Alex Borstein knows misery, which is why it’s highly appropriate that she was calling from New York, just a few hours before seeing her friend Laurie Metcalf perform opposite Bruce Willis in a new Broadway production of “Misery,” an adaptation of the Stephen King novel that takes all the romance out of a snowbound weekend in small-town Colorado.

The medical team in HBO’s “Getting On,” which stars Borstein and Metcalf, would be so lucky to have patients as warm and tender as “Misery’s” psychotic Annie Wilkes.

Borstein’s character, down-on-her-luck nurse Dawn Forchette, is not well suited to treat the patients on the female-only geriatric ward, most of whom are just four Jell-O servings away from meeting their makers. Dawn is more in need of Prozac than anyone on TV, marrying a hospital security guard last season more out of loneliness than love.

“Dawn is missing that chromosome that allows her to connect with other human beings,” said Borstein, 42, who returns to the role Sunday in the dark comedy’s Season 3 premiere. “She must have had some kind of terrible relationship with her mother. Maybe that’s why she clings so much to older women. She’s fearing that she’s going to grow old alone.”

Forchette is a sharp contrast to Borstein’s decidedly more upbeat character Lois Griffin, whom she has voiced on “Family Guy” for 16 years. As the wife of self-centered Peter Griffin, Lois could easily be a cartoon version of Edith Bunker, dashing to the fridge every half-hour to fetch a beer or, in Peter’s case, a six-pack. Instead, Lois sets her own agenda, working out of the house when she wants to, swearing freely in front of her kids and even emerging from an affair with Bill Clinton without an iota of guilt.

“Dawn acts out of fear, but Lois is extremely confident,” said Borstein, a charter member of creator Seth MacFarlane’s repertory company, lending her lungs to his now canceled “The Cleveland Show” and the upcoming series “Bordertown.” “She really is the best sitcom mom.”

Borstein, who also spent time recently in the writers’ room for Showtime’s “Shameless” and has a supporting role as Ed Helms’ wife in the soon-to-be-released comedy “Love the Coopers,” didn’t get to be in high demand overnight.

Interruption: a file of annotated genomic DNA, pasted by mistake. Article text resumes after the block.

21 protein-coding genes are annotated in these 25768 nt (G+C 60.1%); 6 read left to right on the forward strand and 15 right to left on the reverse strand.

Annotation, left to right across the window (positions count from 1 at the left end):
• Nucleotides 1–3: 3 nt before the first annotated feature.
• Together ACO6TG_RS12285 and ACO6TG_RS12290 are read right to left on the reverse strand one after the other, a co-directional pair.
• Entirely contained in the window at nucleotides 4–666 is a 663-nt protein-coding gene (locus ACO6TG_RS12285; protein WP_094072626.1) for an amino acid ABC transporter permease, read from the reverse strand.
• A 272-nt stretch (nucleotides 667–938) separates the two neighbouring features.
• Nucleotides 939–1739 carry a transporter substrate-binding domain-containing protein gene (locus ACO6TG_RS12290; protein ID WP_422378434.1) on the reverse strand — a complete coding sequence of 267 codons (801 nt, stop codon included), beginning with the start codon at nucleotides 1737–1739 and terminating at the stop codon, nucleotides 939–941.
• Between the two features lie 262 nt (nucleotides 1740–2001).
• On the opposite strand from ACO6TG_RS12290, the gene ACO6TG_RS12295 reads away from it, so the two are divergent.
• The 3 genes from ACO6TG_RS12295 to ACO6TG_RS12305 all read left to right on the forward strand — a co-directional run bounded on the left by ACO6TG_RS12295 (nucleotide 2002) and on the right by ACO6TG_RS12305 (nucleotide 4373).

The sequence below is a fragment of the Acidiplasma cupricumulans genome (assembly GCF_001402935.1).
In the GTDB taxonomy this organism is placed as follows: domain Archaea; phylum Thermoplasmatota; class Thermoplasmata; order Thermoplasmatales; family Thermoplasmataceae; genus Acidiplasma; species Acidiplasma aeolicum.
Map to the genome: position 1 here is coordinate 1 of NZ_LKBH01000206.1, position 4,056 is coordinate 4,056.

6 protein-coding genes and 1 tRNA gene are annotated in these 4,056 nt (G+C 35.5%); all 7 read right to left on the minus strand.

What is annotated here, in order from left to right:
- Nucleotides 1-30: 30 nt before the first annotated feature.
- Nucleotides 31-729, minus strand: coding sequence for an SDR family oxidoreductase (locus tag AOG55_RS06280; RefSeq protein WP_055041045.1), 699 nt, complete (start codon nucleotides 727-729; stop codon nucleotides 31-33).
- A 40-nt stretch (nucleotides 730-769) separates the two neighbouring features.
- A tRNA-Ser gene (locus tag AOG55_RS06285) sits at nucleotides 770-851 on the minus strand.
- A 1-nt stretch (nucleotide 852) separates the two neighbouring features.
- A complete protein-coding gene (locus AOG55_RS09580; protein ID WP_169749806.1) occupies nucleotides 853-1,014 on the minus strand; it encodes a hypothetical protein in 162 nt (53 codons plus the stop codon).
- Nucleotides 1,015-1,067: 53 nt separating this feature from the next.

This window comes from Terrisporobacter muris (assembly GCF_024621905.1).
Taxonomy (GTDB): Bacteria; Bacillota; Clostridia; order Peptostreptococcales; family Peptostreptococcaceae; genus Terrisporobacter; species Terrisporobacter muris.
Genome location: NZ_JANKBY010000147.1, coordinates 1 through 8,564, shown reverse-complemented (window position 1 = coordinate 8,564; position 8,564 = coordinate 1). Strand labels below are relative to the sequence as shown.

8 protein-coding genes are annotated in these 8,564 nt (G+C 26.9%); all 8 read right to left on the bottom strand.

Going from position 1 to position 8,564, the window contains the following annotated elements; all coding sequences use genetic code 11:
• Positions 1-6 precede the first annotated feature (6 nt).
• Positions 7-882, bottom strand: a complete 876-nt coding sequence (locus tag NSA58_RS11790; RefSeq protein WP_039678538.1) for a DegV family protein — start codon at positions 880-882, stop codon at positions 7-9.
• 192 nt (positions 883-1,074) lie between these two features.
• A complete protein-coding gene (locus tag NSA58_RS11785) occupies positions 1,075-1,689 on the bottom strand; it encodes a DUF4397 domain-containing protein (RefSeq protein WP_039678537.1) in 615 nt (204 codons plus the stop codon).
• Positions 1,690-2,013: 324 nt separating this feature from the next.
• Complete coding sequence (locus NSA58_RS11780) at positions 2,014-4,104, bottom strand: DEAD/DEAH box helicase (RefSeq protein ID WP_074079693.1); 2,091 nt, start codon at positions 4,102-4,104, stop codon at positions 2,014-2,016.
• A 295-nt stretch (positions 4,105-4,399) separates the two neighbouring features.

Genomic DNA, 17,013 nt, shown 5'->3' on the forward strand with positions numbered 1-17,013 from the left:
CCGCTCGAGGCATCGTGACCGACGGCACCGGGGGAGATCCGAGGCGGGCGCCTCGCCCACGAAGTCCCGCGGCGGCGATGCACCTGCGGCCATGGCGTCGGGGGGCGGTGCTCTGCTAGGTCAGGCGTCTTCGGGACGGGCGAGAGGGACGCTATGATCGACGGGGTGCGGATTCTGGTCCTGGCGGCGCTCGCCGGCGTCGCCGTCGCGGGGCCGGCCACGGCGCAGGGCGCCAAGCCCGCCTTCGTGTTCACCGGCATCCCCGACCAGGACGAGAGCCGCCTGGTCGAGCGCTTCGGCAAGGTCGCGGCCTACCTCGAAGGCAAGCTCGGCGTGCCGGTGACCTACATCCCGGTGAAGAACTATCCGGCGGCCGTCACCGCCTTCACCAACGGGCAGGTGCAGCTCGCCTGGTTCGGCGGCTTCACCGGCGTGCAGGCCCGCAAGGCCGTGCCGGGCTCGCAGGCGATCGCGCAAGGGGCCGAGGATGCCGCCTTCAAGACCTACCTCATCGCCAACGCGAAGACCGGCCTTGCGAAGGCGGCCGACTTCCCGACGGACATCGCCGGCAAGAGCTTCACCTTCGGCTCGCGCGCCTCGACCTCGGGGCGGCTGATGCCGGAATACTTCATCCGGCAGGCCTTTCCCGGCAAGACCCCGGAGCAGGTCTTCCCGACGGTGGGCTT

Mad beginnings

The Illinois native first burst onto the national scene in 1997 as a player on “MADtv,” the raunchier version of “Saturday Night Live,” getting the strongest — and angriest — buzz over her breakout character, Ms. Swan, an Asian-born manicurist who could turn a simple fast-food stop into an international incident. Borstein said there are plans to reprise the character, but wouldn’t go into detail.

The exposure landed her a role as amiable confidante Sookie St. James on “Gilmore Girls,” but she had to pull out due to her “MADtv” contract. The part went to Melissa McCarthy, now one of film’s biggest comedy draws. No hard feelings; Borstein played several recurring parts on the critically acclaimed series and says she would be thrilled to be part of its long rumored reboot, despite the fact that she recently separated from Jackson Douglas, who played Sookie’s husband on the show.

The end of ‘Getting On’?

The breakup of her marriage helped her better get under the skin of “Getting On’s” Forchette, who starts the new season with a health scare.

“The show came at a moment when I was riding this very emotional roller coaster,” said Borstein, who had her second child just before the show was launched three years ago. “It wasn’t like I came home and couldn’t get rid of the character, but I think I walked away with some of Dawn’s vulnerability.”

HBO has announced that the show, long underappreciated by viewers and Emmy voters, will leave the air after this season’s six episodes. When asked about the series’ near-death, Borstein displays a bit of Lois Griffin’s positivity.

“I’ve always liked shows like ‘Arrested Development’ that have tiny lives, but mighty fan bases,” she said. “It’s like I’m part of this very special, incredible secret.

“That being said, I’d love for this season to blow the doors off and cross the finish line a little more known to the masses.”